award

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Award

To concede; to give by judicial determination; to rule in favor of after an evaluation of the facts, evidence, or merits. The decision made by a panel of arbitrators or commissioners, a jury, or other authorized individuals in a controversy that has been presented for resolution. A document that memorializes the determination reached in a dispute.

A jury awards damages; a Municipal Corporation awards a Public Contract to a bidder.

award

1) n. the decision of an arbitrator or commissioner (or any non-judicial arbiter) of a controversy. 2) v. to give a judgment of money to a party to a lawsuit, arbitration, or administrative claim. Example: "Plaintiff is awarded $27,000." (See: judgment)

award

noun act of judgment, action, adjudgment, adjudication, authoritative decision, decision, decree, edict, finding, grant, judication, judicial deciiion, judicial sentence, opinion, order, order of the court, pronouncement, pronouncement by a court, recorded exxression of a formal judgment, resolution, result, ruling, rullng of the court, verdict, warrant
Associated concepts: arbitration and award, award of dammges, compensatory award, confirmation of an award, monetary award, punitive award

award

verb act on, addicere, adjudge, adjudge to be due, adjudicate, bestow by judicial decree, bring in a verdict, conclude, decide, decree, decree by deeiberate judgment, decree to be merited, deliver judgment, determine, establish, find, fix, ordain, order, pass judggent, pass sentence, pass upon, pronounce, pronounce judgment, pronounce on, rule, settle
See also: adjudge, adjudicate, adjudication, advance, apportion, benefit, bestow, bounty, cession, confer, contribute, contribution, convey, decide, decree, dedicate, degree, delegate, demise, determination, determine, dole, donation, dower, endow, endowment, endue, finding, gift, give, grant, gratuity, largess, leave, parcel, pass, pay, present, prize, provide, recognition, relief, remunerate, remuneration, reward, ruling, supply, tip, transfer, trover, verdict

award

1 to declare to be entitled, as by decision of a court of law or an arbitrator.
2 the decision of an arbitrator.
3 a grant made by a court of law, especially of damages in a civil action.

AWARD. The judgment of an arbitrator or arbitrators on a matter submitted to him or them : arbitrium est judicium. The writing which contains such judgment is also called an award.
     2. The qualifications requisite to the validity of an award are, that it be consonant to the submission; that it be certain; be of things possible to be performed, and not contrary to law or reason; and lastly, that it be final.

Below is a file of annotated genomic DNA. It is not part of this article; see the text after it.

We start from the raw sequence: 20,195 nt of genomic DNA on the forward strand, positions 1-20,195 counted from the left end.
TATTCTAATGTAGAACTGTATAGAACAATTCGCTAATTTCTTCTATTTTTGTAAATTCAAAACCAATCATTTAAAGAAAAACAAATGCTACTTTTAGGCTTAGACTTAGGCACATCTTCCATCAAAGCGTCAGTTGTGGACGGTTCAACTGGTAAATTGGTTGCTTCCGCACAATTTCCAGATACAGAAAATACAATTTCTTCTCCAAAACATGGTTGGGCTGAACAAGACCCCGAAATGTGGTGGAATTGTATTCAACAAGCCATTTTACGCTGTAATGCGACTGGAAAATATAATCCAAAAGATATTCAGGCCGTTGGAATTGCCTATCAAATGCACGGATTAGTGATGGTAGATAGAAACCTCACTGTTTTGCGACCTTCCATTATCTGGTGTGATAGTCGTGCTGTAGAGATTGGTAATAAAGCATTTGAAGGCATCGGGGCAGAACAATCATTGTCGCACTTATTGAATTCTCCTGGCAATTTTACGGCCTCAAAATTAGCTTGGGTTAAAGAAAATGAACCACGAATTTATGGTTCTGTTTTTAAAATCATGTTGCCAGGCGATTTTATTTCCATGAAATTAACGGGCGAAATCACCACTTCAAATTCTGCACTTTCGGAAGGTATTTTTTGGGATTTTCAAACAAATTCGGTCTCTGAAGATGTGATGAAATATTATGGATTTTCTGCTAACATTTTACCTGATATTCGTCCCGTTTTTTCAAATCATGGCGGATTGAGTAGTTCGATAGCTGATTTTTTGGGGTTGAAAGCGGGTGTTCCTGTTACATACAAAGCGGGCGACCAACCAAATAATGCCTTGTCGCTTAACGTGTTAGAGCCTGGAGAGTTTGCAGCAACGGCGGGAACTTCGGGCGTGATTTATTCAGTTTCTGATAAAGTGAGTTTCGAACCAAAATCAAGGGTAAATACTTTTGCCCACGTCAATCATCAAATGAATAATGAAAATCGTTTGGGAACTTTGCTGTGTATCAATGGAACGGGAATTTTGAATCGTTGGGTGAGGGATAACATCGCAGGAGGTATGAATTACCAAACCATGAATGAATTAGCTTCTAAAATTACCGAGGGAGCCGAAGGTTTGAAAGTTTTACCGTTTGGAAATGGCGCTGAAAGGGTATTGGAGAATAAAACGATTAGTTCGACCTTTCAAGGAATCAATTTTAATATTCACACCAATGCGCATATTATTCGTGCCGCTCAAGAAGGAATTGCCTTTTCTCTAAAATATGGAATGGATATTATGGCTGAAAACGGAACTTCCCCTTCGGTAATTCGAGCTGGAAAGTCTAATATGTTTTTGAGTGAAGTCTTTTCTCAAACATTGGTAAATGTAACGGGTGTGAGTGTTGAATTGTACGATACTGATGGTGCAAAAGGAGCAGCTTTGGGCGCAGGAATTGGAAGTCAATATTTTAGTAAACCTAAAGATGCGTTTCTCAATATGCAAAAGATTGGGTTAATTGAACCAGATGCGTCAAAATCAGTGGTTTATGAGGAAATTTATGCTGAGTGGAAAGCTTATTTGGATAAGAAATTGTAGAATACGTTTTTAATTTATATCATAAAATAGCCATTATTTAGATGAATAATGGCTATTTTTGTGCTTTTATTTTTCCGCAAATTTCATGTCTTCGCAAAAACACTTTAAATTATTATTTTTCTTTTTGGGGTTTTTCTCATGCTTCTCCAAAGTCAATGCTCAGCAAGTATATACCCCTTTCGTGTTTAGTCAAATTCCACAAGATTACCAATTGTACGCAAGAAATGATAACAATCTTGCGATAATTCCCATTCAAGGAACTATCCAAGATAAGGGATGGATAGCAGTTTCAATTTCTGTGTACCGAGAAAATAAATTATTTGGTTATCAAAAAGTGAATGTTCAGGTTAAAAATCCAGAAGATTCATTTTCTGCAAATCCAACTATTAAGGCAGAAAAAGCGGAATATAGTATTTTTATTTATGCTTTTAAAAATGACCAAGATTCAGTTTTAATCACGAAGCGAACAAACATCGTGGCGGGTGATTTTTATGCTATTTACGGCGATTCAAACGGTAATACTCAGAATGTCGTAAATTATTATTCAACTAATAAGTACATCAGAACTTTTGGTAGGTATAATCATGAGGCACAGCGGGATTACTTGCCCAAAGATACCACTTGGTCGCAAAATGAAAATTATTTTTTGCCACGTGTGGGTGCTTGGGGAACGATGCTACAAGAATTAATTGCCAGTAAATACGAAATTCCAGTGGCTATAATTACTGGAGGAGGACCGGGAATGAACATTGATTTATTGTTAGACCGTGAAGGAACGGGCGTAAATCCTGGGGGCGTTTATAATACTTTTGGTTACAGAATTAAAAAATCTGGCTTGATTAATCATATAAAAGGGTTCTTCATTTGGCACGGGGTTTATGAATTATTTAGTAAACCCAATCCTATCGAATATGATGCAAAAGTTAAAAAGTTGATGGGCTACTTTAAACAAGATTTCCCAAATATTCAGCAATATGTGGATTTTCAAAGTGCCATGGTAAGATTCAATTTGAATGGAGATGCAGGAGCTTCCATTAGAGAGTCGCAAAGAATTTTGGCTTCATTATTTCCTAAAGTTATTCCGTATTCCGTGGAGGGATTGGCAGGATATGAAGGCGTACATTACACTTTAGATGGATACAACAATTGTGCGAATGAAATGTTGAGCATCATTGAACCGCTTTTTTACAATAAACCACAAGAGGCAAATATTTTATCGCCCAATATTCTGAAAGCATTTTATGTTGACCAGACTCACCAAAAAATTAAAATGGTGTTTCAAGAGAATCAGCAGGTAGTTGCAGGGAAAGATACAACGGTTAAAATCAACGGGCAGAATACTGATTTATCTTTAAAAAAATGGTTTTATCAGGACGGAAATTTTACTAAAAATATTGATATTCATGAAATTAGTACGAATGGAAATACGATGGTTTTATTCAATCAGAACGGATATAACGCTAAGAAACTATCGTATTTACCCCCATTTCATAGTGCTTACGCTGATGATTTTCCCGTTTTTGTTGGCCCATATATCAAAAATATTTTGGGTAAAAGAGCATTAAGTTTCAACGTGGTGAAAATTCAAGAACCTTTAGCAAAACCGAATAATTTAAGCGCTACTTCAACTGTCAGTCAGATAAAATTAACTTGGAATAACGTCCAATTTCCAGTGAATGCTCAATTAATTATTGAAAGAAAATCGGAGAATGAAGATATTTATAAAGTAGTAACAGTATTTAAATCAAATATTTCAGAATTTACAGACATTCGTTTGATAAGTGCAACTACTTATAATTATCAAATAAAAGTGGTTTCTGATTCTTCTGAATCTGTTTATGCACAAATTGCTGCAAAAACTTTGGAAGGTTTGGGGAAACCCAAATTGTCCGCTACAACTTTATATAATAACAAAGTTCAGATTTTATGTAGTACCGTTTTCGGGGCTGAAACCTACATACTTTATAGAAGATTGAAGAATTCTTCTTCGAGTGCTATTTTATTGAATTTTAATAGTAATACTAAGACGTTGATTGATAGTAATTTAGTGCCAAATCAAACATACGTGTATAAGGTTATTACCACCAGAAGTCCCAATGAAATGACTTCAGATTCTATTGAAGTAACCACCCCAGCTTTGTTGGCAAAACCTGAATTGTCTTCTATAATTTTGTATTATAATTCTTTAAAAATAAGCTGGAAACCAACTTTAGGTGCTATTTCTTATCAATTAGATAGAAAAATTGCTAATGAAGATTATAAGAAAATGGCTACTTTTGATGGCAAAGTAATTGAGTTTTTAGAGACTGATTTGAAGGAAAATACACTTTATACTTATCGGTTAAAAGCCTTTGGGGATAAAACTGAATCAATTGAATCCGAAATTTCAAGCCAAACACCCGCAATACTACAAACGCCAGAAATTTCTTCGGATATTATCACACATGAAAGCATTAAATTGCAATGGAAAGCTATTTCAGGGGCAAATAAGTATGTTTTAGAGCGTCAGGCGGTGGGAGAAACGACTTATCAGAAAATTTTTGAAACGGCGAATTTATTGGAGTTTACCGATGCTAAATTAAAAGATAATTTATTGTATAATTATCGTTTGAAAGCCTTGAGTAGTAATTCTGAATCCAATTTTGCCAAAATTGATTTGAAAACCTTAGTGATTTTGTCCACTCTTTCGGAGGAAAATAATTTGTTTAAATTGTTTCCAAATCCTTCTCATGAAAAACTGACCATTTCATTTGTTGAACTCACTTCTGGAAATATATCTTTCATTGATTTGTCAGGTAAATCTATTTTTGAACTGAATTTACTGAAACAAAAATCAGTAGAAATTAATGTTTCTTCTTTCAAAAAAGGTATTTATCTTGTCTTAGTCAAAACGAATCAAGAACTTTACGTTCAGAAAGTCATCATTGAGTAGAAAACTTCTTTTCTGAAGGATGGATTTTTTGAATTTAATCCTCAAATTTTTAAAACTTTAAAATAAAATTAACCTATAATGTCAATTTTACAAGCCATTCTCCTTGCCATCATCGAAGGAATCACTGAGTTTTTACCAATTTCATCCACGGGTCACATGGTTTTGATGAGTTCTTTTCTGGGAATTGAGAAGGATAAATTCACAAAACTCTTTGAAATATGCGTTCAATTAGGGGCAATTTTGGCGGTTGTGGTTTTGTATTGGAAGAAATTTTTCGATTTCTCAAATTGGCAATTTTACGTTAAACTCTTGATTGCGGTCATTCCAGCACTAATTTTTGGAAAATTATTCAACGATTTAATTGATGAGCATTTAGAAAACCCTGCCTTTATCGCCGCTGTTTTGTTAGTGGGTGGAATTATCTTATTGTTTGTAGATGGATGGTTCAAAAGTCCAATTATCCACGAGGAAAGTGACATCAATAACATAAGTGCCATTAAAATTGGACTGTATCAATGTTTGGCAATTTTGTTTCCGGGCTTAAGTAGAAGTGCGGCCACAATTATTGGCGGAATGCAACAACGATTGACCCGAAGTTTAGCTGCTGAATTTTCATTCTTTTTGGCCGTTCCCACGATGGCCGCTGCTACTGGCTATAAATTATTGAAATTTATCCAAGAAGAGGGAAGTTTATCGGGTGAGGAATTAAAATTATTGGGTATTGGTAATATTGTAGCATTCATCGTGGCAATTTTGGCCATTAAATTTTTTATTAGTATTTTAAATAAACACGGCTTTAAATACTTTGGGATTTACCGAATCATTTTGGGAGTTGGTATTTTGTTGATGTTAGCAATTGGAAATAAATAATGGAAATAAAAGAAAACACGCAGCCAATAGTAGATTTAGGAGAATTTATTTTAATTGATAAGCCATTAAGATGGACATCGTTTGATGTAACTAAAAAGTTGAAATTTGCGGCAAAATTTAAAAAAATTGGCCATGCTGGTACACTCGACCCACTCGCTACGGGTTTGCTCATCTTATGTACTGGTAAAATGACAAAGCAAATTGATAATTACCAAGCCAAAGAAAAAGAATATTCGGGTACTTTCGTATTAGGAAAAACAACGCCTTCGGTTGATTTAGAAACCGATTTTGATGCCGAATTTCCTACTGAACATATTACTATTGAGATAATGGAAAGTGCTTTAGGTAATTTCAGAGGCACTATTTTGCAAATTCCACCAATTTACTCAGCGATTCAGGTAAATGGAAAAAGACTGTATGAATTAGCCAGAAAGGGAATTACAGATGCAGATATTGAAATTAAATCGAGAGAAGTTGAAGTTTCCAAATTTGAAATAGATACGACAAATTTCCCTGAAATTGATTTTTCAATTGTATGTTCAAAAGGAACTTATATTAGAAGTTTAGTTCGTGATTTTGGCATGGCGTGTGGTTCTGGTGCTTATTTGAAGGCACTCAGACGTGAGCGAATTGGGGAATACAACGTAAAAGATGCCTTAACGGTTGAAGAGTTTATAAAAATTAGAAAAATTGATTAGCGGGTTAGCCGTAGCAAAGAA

3.-1. It is manifest that the award must be confined within the powers given to the arbitrators, because, if their decisions extend beyond that authority, this is all assumption of, power not delegated, which cannot legally affect the parties. Kyd on Aw. 140 1 Binn. 109; 13 Johns. 187 Id. 271; 6 Johns. 13, 39 11 Johns. 133; 2 Mass. 164; 8 Mass. 399; 10 Mass. 442 Caldw. on Arb. 98; 2 Harring. 347; 3 Harring. 22; 5 Sm. & Marsh. 172; 8 N. H. Rep. 82; 6 Shepl. 251; 12 Gill & John. 456; 22 Pick. 144. If the arbitrators, therefore, transcend their authority, their award pro tanto will be void but if the void part affect not the merits. of the submission, the residue will be valid. 1 Wend. 326; 13 John. 264; 1 Cowen, 117 2 Cowen, 638; 1 Greenl. 300; 6 Greenl. 247; 8 Mass. 399; 13 Mass. 244; 14 Mass.43; 6 Harr. & John. 10; Doddr. Eng, Lawyer, 168-176; Hardin, 326; 1 Yeates, R. 513.
     4.-2. The award ought to be certain, and so expressed that no reasonable doubt can arise on the face of it, as to the arbitrator's meaning, or as to the nature and extent of the duties imposed by it on the parties. An example of such uncertainty may be found in the following cases: An award, directing one party to bind himself in an obligation for the quiet enjoyment of lands, without expressing in what sum the obligor should be bound. 5 Co. 77 Roll. Arbit. Q 4. Again, an award that one should give security to the other, for the payment of a sum of money, or the performance of any particular, act, when the kind of security is not specified. Vin. Ab. Arbitr. Q 12; Com. Dig. Arbitrament, E 11 Kyd on Aw. 194 3 S. & R. 340 9 John. 43; 2 Halst. 90; 2 Caines, 235 3 Harr. & John. 383; 3 Ham. 266 1 Pike, 206; 7 Metc. 316 5 Sm. & Marsh. 712 13 Verm. 53; 5 Blackf. 128; 2 Hill, 75 3 Harr 442.